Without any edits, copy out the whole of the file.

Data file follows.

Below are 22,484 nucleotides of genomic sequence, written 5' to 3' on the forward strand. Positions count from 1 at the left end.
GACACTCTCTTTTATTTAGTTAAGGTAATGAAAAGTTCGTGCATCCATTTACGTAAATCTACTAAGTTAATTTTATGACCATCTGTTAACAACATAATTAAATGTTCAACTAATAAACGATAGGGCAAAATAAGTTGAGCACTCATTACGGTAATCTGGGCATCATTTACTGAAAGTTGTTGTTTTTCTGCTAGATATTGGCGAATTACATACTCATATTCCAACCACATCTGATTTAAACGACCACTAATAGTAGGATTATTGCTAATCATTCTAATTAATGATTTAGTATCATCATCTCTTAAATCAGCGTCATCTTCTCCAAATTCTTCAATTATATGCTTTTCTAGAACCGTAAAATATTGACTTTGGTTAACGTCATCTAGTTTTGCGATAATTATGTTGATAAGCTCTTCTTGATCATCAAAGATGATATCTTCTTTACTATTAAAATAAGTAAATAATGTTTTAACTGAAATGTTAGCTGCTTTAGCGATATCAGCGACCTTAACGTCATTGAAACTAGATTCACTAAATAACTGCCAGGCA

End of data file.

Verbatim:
Below are 22,484 nucleotides of genomic sequence, written 5' to 3' on the forward strand. Positions count from 1 at the left end.
GACACTCTCTTTTATTTAGTTAAGGTAATGAAAAGTTCGTGCATCCATTTACGTAAATCTACTAAGTTAATTTTATGACCATCTGTTAACAACATAATTAAATGTTCAACTAATAAACGATAGGGCAAAATAAGTTGAGCACTCATTACGGTAATCTGGGCATCATTTACTGAAAGTTGTTGTTTTTCTGCTAGATATTGGCGAATTACATACTCATATTCCAACCACATCTGATTTAAACGACCACTAATAGTAGGATTATTGCTAATCATTCTAATTAATGATTTAGTATCATCATCTCTTAAATCAGCGTCATCTTCTCCAAATTCTTCAATTATATGCTTTTCTAGAACCGTAAAATATTGACTTTGGTTAACGTCATCTAGTTTTGCGATAATTATGTTGATAAGCTCTTCTTGATCATCAAAGATGATATCTTCTTTACTATTAAAATAAGTAAATAATGTTTTAACTGAAATGTTAGCTGCTTTAGCGATATCAGCGACCTTAACGTCATTGAAACTAGATTCACTAAATAACTGCCAGGCA